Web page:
Because floppy disks have fallen out of fashion and file sizes have grown enormously, a central location for sharing files has become important to office efficiency. Network-accessible files allow responsible parties within an organization to access and easily collaborate on office projects.
Traditional file servers that address this issue have been around since the 1980s, running operating systems such as Microsoft Windows, Linux, or Apple’s Mac OS. However, these servers are full-fledged computers offering a wide range of functions, and their prices reflect that. Dedicated network storage appliances, in contrast, are focused solely on providing shared disks accessed through the network and typically deliver better features at a lower cost per gigabyte. In addition, network storage appliances also help when managing all your servers, disk space, and backups consumes too much of your time. These systems allow all your servers to use shared disks that are centrally managed. Instead of each server having its own disks, with the resulting wasted space and management struggles, you have one large set of disks shared through your network and managed from one place.
What Types of Network Storage Solutions Are Available?
There are two types of network storage solutions typically designed for small to medium businesses. The first is NAS (networked attached storage), which is an appliance (a dedicated computer for storage only) with disks accessed via the NFS or CIFS (Microsoft Windows) protocols built into Linux and Windows. The second is iSCSI SAN (storage area network), a relatively higher-end solution that requires specialized client software but still works over standard Ethernet.
There are other types of network storage solutions available as well, such as even higher-end SAN solutions using proprietary networking connections instead of Ethernet. These, however, are typically designed and priced for larger enterprises that need maximum performance and have the dedicated IT staff to manage more complex installations.
Pros and Cons
Both NAS and iSCSI SAN solutions offer a number of common benefits, including the following:
- Central management of all your company’s storage. This makes backup and disaster recovery simpler and is helpful when you need to comply with regulations regarding, for example, e-mail backup or credit card data protection.
- The ability to replace or upgrade disks without turning off or rebooting any devices.
In addition, iSCSI SAN and NAS have advantages and disadvantages over each other. The chief benefit of iSCSI over NAS is that you can increase your network capacity or create redundancy by adding additional iSCSI servers without making any changes to any of your workstations or servers. Network drives will simply appear bigger to the PCs, without any work from their users. But initial installation of iSCSI is more complicated because you have to install client software on each system that will be accessing it.
NAS solutions, on the other hand, do not require any client software; they can be up and running quickly even if you have a large or distributed network of workstations. While they don’t offer quite the same level of raw performance that an iSCSI SAN would deliver, NAS appliances are often fast enough to handle many business’s needs today and for quite a while to come.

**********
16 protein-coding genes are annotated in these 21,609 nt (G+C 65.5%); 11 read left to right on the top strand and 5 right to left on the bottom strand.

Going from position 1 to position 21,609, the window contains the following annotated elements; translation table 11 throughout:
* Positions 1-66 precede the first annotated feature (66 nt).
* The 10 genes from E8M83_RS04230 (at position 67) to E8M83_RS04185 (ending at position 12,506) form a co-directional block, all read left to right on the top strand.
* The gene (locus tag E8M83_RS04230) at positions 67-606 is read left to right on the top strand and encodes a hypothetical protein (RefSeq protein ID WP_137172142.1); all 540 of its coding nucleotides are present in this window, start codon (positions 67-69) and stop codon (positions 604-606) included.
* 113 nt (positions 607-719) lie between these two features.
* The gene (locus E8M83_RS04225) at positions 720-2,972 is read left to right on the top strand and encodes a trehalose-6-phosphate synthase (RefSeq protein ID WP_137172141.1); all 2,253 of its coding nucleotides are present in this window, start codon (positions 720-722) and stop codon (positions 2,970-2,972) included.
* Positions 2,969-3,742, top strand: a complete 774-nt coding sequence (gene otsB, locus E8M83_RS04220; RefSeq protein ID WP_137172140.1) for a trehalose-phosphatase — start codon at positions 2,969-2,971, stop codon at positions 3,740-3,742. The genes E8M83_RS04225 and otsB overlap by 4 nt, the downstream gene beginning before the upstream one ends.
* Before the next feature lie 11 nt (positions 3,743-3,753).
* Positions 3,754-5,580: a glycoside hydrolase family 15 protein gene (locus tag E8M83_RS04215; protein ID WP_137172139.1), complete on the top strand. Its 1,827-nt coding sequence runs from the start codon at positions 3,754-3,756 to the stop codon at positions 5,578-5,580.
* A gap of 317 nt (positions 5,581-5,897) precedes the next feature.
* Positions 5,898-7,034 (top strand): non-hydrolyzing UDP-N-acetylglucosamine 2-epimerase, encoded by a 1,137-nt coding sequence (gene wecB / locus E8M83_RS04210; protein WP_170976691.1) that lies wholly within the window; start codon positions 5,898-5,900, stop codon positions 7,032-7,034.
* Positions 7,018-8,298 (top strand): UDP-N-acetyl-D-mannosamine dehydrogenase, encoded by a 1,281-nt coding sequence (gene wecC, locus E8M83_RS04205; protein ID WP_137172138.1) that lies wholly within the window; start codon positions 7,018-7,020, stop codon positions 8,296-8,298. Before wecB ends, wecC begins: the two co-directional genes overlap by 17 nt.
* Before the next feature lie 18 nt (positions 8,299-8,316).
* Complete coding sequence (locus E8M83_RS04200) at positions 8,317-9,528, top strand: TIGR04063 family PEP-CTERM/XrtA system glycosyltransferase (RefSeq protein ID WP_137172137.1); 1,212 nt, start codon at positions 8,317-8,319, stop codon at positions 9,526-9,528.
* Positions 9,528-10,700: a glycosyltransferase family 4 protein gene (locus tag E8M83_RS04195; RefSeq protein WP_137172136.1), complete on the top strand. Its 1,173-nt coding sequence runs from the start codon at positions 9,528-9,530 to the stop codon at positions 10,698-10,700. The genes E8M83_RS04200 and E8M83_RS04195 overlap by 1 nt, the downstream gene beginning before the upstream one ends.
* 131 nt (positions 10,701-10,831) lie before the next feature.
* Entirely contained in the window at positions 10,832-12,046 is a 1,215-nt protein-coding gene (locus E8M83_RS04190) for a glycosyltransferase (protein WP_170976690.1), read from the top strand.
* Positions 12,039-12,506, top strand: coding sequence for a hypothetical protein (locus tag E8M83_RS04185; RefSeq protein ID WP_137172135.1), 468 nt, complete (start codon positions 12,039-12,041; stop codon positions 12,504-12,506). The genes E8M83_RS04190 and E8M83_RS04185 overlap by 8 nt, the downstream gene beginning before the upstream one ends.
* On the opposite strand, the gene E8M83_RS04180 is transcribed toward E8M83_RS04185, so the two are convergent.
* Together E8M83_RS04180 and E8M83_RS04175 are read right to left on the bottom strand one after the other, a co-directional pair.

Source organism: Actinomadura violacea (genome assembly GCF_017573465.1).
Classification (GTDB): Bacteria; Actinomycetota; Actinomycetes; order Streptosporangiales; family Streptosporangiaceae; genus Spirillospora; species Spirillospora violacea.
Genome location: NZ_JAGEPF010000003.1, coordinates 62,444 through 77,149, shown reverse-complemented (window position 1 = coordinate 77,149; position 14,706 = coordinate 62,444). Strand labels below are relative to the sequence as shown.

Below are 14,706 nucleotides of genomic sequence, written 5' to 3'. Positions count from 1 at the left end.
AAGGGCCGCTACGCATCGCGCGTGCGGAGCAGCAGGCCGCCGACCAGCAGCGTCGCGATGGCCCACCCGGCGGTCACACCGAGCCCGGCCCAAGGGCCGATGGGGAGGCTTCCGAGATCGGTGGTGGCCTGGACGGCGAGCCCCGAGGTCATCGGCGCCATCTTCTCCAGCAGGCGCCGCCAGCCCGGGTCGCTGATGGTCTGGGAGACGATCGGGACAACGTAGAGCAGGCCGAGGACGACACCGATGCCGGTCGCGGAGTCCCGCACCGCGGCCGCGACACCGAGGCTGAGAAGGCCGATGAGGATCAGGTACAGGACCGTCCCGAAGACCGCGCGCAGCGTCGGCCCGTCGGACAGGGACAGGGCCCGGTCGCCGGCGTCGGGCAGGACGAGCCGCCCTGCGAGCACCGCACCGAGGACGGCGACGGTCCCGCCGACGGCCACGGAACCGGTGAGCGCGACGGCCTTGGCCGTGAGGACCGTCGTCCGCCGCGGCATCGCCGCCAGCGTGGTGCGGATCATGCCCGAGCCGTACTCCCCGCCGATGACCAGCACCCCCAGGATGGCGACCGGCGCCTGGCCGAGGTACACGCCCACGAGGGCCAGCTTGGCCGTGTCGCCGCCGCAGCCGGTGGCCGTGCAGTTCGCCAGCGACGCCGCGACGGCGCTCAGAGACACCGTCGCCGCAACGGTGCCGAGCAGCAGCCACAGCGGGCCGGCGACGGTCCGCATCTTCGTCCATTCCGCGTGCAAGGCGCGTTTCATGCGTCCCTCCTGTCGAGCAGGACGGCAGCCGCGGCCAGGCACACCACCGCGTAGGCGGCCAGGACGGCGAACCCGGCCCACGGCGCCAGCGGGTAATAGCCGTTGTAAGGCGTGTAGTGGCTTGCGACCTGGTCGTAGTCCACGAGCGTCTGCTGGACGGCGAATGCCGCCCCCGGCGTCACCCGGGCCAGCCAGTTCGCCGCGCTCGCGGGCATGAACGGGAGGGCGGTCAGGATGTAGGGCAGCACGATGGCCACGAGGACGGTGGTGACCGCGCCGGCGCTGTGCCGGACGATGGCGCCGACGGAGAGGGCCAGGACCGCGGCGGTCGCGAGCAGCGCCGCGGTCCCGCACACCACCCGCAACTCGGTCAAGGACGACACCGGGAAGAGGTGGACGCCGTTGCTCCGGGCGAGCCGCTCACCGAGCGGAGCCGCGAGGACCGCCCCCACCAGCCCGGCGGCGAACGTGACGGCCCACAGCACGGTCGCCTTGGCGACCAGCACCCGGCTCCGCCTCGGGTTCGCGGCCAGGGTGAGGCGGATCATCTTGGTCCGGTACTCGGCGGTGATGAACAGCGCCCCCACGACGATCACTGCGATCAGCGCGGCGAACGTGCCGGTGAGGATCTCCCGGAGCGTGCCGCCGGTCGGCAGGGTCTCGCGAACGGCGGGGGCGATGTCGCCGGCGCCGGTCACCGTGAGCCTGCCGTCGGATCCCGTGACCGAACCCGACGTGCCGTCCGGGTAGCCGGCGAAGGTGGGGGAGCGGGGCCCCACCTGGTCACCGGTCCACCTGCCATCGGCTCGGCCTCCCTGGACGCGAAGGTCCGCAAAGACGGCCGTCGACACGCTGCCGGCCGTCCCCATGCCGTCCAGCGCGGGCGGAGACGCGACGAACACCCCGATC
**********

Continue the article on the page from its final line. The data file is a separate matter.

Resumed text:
Checklist: Do You Need a Network Storage Solution?
- Do all of your employees have access to an office network, for example, to share Internet access?
- Do you currently store files on your network on more than three different servers? If you are still running everything on one to two servers, a network storage appliance would be overkill.
- Is it important to upgrade storage capacity without taking applications offline? Network storage appliances offer the ability to “hot swap,” or add and replace, disks with no downtime.
- Are all or most of your servers in a central location? If you have 20 servers in 20 different sales offices, a network storage appliance would be difficult and expensive to use. The systems accessing the network storage need to have high-speed Ethernet connections to a common point.
- Do you find backing up different servers time-consuming and error-prone? A network storage appliance can simplify life because you just back up one big set of disks instead of many small sets.
- Do you occasionally suffer server downtime because applications run out of disk space? A network storage appliance makes it easier to monitor and manage the space available to each application, and adding space when necessary becomes a simple online process, with no application downtime necessary.
- Do you have a large overall network storage need? If you have more than 20 to 30 servers or plan to spend $300,000 or more, you should consider larger enterprise SAN solutions because you may have a large enough network to make the additional complexity worthwhile.
- Do you frequently e-mail documents internally for collaboration?
- Have you ever lost a USB thumb drive with important files on it when trying to share those documents?
- Do you typically use USB external hard drives for backup purposes or perhaps have no backup strategy at all?
If you answer yes to more than five of these questions, you should consider a network storage solution for your business.